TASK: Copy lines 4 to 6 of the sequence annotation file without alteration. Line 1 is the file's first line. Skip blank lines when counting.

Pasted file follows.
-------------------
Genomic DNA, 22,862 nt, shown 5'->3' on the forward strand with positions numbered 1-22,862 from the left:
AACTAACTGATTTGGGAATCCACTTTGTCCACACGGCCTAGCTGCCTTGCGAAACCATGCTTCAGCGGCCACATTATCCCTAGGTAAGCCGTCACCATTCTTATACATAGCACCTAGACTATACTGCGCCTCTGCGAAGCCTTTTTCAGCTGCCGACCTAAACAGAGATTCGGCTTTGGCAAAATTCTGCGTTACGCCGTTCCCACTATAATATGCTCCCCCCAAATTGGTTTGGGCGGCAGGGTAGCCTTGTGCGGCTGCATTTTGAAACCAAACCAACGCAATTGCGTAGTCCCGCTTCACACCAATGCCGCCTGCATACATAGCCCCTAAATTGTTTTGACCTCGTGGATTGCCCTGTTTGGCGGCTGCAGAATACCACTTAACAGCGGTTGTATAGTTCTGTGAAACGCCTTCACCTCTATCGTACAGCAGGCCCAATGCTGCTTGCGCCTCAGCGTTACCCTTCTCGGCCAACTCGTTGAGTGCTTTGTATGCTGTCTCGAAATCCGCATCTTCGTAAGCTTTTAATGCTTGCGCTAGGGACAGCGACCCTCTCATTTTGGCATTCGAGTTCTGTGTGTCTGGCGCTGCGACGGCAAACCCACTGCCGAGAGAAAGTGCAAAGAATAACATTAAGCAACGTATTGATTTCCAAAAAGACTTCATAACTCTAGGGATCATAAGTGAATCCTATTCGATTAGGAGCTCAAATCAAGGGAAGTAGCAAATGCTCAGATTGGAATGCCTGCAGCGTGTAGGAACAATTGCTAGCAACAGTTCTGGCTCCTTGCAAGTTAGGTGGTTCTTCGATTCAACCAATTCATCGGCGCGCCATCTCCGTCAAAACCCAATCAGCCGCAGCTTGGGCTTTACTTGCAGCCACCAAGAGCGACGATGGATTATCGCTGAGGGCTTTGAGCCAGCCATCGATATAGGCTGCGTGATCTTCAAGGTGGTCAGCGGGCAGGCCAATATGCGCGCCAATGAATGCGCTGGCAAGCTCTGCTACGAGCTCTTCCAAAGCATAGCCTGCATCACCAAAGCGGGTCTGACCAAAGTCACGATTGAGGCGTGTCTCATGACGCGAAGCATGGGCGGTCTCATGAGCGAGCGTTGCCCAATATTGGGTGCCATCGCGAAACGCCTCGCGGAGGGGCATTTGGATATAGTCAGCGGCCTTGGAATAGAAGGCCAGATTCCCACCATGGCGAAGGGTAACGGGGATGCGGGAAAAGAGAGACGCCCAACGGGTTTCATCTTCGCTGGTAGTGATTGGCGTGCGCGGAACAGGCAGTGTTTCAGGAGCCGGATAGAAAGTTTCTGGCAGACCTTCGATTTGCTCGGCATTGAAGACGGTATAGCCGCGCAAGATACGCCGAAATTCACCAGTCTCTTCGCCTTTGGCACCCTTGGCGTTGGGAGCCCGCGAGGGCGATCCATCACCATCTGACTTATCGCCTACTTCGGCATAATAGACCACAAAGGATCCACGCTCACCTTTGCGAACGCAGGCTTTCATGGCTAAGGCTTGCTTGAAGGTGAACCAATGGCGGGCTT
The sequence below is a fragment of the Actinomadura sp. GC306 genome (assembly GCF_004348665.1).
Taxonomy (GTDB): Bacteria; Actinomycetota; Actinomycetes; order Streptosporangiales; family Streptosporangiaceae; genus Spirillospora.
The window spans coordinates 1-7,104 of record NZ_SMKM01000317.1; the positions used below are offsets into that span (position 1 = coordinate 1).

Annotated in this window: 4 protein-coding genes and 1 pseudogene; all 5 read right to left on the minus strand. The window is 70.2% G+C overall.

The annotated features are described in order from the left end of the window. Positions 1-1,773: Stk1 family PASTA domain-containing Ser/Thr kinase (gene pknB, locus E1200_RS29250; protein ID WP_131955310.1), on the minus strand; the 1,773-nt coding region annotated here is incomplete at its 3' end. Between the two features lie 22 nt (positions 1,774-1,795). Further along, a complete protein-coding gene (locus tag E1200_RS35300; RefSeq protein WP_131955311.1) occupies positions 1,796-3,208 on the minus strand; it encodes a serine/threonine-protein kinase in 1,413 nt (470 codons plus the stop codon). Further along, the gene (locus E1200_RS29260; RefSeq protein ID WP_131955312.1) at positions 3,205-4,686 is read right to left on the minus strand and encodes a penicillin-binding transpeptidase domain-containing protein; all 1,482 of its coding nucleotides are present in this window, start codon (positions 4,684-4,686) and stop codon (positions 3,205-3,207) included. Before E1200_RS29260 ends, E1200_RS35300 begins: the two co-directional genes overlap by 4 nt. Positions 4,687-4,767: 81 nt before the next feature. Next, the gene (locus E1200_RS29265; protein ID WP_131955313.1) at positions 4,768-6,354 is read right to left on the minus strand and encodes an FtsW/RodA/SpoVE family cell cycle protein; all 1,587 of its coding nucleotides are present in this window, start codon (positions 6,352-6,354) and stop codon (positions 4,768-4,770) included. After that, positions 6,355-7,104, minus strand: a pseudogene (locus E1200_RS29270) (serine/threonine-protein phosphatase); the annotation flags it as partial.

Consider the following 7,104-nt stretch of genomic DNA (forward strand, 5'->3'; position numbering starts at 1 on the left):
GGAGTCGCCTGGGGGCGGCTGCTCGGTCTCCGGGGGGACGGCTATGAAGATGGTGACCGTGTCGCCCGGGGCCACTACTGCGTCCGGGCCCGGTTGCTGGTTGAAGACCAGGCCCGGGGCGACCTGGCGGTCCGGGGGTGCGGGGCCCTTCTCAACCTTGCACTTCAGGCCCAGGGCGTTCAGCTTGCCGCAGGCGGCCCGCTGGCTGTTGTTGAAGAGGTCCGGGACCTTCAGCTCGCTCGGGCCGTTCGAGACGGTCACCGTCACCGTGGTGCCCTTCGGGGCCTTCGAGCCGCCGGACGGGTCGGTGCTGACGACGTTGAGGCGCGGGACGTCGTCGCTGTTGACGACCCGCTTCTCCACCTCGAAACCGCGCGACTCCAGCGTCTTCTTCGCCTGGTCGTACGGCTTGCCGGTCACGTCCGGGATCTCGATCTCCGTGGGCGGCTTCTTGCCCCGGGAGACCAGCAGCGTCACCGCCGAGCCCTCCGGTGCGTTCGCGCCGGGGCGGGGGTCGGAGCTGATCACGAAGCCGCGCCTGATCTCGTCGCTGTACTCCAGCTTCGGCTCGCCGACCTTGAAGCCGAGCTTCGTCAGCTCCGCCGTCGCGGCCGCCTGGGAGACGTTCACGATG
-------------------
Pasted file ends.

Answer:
Taxonomy (GTDB): Bacteria; Actinomycetota; Actinomycetes; order Streptosporangiales; family Streptosporangiaceae; genus Spirillospora.
The window spans coordinates 1-7,104 of record NZ_SMKM01000317.1; the positions used below are offsets into that span (position 1 = coordinate 1).

Annotated in this window: 4 protein-coding genes and 1 pseudogene; all 5 read right to left on the minus strand. The window is 70.2% G+C overall.